Which book holds the Guinness World Record as the longest novel in history?
And the answer: Remembrance of Things Past.
Also known in English as In Search of Lost Time, the book was written by French author Marcel Proust over 14 years, and contains a record 9,609,000 characters, including letters and spaces. Loosely autobiographical, the novel spans seven volumes and, depending on the publisher, between 3,000 and 4,000 pages.
Published in 7 installments, Proust’s magnum opus is defined as the author’s search for truth after an epiphanous moment with a madeleine cookie. Later referred to as a madeleine moment, Proust’s bite of cookie dipped in tea strongly recalled a sense of nostalgia, so intense a sensory cue that it triggered a memory of his childhood. A "madeleine moment" is a term used today to refer to when a cue from the present invokes a memory of the past.
By the time Proust had finished the first volume of his work, he had only planned to write two more installments. Then, during the war years, he instead revised the novel to add detail, flourish and other enhancements, in effect more than tripling its length. He began releasing the remaining installments in 1919, and by June of that year had won the Prix Goncourt. Suddenly vaulted into fame, Proust’s works in the project continued to publish until 1927, until the 7th and final part was produced. Unfortunately, the author passed away in 1922, leaving the last 3 installments to be considered "unfinished." Proust’s brother oversaw publication after his death.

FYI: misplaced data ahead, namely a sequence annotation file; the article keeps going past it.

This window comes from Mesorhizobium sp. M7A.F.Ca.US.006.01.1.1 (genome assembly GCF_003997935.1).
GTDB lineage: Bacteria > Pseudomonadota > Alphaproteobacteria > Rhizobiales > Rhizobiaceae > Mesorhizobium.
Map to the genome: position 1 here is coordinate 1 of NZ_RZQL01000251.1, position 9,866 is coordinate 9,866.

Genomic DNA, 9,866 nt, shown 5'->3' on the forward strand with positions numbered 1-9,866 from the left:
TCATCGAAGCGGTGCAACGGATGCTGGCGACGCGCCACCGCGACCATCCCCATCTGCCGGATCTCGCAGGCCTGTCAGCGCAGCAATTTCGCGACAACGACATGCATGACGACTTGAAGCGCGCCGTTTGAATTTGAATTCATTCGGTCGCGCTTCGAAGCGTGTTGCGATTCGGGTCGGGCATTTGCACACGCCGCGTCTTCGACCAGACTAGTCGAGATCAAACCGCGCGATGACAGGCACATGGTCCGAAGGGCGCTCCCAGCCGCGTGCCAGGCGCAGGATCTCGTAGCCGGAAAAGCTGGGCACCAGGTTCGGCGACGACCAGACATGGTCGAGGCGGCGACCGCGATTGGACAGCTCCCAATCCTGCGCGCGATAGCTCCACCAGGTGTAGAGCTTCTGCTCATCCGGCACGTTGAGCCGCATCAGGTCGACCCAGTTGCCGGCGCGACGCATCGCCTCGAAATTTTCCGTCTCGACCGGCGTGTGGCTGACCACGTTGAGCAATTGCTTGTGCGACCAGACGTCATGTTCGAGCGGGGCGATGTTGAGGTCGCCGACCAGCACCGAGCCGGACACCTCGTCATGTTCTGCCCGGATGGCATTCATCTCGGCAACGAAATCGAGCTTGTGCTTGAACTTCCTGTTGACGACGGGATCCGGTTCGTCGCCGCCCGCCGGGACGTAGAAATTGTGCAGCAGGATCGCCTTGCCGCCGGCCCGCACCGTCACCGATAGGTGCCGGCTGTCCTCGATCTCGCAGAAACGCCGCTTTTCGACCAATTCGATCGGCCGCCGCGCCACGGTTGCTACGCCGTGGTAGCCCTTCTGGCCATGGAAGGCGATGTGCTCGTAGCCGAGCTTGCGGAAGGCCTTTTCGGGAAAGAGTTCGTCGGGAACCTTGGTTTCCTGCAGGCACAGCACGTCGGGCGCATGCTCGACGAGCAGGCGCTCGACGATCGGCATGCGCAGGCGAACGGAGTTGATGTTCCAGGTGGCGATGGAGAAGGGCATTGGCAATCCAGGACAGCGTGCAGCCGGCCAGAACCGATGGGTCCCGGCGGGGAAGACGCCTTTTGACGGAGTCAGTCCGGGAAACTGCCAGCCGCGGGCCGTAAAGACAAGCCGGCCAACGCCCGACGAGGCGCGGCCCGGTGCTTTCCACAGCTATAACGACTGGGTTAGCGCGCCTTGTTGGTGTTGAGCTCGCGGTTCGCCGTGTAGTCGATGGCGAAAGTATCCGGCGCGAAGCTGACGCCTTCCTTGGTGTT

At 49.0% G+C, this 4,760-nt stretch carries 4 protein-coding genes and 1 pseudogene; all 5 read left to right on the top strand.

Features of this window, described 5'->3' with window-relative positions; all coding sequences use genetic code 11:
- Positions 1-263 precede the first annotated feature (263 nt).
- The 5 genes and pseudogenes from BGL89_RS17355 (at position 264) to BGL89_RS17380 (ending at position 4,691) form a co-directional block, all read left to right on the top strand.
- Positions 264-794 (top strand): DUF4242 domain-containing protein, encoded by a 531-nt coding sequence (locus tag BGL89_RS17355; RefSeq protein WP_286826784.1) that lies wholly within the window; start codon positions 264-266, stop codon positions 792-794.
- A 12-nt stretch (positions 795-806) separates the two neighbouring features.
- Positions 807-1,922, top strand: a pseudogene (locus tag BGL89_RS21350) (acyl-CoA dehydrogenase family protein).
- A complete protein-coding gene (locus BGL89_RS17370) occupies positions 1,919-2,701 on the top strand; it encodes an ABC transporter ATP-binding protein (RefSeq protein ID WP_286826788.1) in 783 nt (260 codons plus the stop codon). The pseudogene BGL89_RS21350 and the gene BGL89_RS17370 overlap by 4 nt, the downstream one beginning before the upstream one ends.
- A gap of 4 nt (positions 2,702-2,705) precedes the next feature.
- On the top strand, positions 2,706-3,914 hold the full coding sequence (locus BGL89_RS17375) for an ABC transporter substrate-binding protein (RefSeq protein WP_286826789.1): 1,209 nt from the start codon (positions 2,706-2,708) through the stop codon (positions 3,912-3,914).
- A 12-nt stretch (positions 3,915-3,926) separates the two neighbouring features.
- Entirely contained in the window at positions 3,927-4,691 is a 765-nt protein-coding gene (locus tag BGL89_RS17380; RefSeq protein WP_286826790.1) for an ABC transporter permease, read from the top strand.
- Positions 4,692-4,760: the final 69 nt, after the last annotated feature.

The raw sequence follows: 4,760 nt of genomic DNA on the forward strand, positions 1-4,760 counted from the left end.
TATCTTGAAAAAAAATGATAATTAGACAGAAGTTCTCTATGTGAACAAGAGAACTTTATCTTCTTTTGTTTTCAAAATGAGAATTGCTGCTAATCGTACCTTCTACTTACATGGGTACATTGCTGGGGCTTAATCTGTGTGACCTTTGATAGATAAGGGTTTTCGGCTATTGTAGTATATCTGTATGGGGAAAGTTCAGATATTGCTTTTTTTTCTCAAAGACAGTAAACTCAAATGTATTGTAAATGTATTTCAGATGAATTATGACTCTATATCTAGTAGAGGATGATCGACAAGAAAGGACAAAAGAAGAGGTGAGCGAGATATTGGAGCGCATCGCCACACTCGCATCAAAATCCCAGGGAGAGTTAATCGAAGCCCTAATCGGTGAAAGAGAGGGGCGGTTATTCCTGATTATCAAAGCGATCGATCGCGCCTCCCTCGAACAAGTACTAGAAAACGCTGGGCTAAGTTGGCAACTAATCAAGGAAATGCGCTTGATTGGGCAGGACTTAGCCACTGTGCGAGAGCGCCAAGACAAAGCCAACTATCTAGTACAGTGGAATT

Not only did Proust create what is now classified as the longest novel in history, he also wrote what’s considered to be the longest sentence ever published. Clocking in at around 847 words, this sentence worries not about run-ons or too many commas (we’d need a breather after a sentence like that!).